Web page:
Reviewing The Equanimity Awakening Factor

During this talk, Lezlie Laws reviews the seventh Awakening Factor, Equanimity, beginning with a very well-written essay by her describing the poise and dedication of a hawk living in New York City and raising chicks in the middle of the busy metropolis.  She speaks of how viewing a video about this hawk stirred her emotionally and connects the theme of the story and her experience with the Awakening Factor of Equanimity.  This is followed by her review of the traditional characteristics of the Equanimity Awakening Factor, which functions to bring balance to the other six factors and, therefore to the Awakening mind.  Several participants in the meeting then talk about their understanding of how the story and Equanimity applies to her or his life experience.

The topic for the next talk will summarize the fulfillment in the development of the elements found within the Four Foundations of Mindfulness through an explanation of how the Noble Eightfold Path becomes realized as the Noble Tenfold Path.


Understanding Equanimity

Equanimity is the quality of present-moment awareness and behavior that is highly valued in all spiritual endeavors.  Theravada Buddhism has developed an extensive analysis of equanimity to support the process of Awakening conceptually, and this talk reviews those concepts, using the Visuddhimagga, translated as “The Path of Purification”, as a guide.  Two primary areas of practice that will be reviewed are associated with the cultivation of lovingkindness, compassion and sympathetic joy, along with the function of equanimity as one of the Seven Awakening Factors.

Here are the notes prepared for this talk:  Cultivating Equanimity

Next week’s talk will “Go back to the basics” with a guided training meditation focusing on mindfulness of breathing meditation, followed by a Dharma talk that will provide an insightful review of how mindfulness of breathing meditation beneficially affects the neural structures of the brain and the function of that practice for advancing the process of Awakening.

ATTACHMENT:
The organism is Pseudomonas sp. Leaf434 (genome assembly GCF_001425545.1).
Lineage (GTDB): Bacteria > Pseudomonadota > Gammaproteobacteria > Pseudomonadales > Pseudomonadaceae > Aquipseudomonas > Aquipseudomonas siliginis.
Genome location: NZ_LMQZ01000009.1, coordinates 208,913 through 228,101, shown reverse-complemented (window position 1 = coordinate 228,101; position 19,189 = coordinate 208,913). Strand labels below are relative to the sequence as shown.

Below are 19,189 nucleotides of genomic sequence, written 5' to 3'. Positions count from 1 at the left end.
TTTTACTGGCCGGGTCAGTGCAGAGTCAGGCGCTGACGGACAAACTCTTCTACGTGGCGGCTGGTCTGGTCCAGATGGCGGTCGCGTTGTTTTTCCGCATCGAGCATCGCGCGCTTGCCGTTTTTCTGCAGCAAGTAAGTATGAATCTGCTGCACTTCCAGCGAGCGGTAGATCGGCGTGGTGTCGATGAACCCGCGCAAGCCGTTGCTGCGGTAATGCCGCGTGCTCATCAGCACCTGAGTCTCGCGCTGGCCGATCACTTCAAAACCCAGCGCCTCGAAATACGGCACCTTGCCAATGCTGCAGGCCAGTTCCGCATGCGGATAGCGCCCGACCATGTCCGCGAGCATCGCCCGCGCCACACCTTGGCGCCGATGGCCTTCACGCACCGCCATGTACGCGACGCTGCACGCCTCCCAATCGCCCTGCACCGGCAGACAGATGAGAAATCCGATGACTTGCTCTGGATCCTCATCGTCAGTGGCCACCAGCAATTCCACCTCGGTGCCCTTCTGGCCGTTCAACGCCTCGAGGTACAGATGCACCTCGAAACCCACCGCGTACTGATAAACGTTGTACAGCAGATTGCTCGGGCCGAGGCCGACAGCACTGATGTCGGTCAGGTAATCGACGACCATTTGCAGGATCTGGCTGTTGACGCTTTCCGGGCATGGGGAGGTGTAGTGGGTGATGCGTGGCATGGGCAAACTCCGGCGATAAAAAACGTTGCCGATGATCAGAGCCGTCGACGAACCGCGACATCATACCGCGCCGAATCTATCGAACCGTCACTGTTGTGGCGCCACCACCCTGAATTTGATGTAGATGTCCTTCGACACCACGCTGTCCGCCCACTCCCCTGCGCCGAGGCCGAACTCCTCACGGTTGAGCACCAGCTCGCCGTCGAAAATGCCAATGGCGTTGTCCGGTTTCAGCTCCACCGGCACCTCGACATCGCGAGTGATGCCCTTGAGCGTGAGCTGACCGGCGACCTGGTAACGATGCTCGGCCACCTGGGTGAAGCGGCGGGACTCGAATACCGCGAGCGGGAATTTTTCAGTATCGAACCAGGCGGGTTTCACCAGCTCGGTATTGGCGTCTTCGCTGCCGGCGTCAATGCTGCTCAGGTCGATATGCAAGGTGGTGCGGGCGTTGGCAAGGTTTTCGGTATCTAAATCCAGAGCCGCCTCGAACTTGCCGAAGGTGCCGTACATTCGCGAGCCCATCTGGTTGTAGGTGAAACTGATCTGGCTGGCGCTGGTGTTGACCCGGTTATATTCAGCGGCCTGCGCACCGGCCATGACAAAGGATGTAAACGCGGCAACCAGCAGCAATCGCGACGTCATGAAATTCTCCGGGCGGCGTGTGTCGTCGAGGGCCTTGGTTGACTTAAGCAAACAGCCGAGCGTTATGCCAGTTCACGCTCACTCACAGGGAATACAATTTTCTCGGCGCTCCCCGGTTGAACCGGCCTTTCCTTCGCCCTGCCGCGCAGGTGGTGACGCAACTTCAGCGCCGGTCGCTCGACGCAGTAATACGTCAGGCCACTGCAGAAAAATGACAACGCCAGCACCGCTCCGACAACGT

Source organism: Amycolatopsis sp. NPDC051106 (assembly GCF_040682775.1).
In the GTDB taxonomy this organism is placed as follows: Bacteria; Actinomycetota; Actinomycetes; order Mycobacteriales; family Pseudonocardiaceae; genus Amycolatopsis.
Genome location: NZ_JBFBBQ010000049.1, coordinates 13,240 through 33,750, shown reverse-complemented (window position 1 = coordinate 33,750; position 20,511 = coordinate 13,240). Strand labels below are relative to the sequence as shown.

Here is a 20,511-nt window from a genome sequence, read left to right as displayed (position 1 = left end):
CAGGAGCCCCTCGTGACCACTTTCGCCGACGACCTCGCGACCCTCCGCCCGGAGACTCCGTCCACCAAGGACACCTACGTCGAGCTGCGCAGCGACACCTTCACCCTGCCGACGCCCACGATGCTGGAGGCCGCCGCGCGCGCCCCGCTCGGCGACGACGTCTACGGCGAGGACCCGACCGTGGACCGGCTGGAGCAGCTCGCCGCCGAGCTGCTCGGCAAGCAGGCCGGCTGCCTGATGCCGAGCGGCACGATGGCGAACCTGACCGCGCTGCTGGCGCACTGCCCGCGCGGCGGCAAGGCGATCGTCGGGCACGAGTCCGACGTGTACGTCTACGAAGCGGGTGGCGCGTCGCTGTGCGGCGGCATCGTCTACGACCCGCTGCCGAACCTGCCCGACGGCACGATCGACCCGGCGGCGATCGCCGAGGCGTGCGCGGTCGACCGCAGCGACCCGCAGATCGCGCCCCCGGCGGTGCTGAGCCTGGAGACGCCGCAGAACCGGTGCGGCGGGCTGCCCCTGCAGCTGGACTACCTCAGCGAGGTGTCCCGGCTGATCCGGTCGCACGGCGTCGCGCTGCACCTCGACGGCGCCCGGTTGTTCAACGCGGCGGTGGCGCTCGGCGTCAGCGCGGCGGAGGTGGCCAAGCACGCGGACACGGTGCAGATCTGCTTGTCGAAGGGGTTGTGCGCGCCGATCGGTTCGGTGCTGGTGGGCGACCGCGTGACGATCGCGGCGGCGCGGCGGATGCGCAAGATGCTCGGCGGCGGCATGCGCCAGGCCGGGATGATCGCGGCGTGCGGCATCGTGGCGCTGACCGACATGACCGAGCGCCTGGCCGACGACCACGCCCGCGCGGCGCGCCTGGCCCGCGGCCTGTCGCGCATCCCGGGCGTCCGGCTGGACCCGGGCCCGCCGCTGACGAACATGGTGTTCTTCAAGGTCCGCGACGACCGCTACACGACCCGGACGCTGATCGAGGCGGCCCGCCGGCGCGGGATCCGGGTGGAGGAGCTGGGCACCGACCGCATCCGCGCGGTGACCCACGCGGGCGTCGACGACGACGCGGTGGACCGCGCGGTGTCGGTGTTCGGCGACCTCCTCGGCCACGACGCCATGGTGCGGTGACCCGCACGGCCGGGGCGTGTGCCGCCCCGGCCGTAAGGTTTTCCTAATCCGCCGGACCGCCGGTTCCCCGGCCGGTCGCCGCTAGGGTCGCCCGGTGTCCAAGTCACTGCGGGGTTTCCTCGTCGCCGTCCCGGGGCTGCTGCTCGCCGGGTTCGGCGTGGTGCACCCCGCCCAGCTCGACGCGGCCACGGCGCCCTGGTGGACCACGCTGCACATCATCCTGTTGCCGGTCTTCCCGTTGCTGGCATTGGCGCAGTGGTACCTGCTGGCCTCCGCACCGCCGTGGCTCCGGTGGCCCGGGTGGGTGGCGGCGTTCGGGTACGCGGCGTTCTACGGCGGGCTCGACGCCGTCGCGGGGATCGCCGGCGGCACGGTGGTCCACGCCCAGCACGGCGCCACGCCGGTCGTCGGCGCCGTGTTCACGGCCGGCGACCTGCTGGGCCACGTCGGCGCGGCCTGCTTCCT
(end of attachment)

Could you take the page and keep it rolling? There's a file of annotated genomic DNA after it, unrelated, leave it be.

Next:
Balancing Lovingkindness, Compassion and Sympathetic Joy With Equanimity

This is the second of a series of talks reviewing the Divine Abidings, with emphasis on understanding the characteristics of Equanimity as a balancing factor, to avoid what are called the Far Enemy and Near Enemy of the four factors.  The talk also includes suggestions for cultivating the factors of Mindfulness, Investigation of Mind Conditioning Factors and Energy/Right Effort to support the functioning of Equanimity.

Here are the notes prepared for this talk:  Balancing Lovingkindness Compassion and Sympathetic Joy

The topic for the next talk in the series will be a review of Lovingkindness, the primary focus in the cultivation of the Divine Abidings.


The Benefits Of Equanimity December 4 2019

This is the last in a series of meetings that explore the Divine Abidings, Metta (Lovingkindness), Karuna (Compassion), Mudita (Sympathetic Joy) and Upekkha (Equanimity).  Equanimity is manifested when a well-trained mind applies mindfulness, investigation of mental phenomena and Right Effort.  The accompanying notes contain a graphic representation of how equanimity is cultivated, bringing balance between energy & tranquility, and concentration & investigation.  Peter then goes on to describe the application of equanimity to avoid what are called the “far enemy” and “near enemy” of the four Divine Abidings.  This was followed by general discussion among those present on how to cultivate equanimity in one’s daily life routines.

Here are the notes prepared for this talk:  The Benefits Of Equanimity

Next week’s talk will focus on how to bring mindfulness, investigation of mental phenomena, Right Effort and equanimity to the hyperactive characteristics of the holiday season through careful attention to what is seen on the media and among other folks as well as oneself.  The purpose of this observation is to realize the potential for bringing the Four Noble Truths into clearer focus.


Brahma Viharas

In this Dhamma talk, Judy explores the relationship between the Noble Eight-Fold Path and the Brahma Viharas, the Four Divine Abodes: Metta (lovingkindness), Karuna (compassion), Mudita (Joy), and Upekkha (equanimity).    She explains each of their major characteristics   and their “near” and “far” enemies, actions that seem similar but are not and their opposites  She also gives us ways to use these in our meditation practice.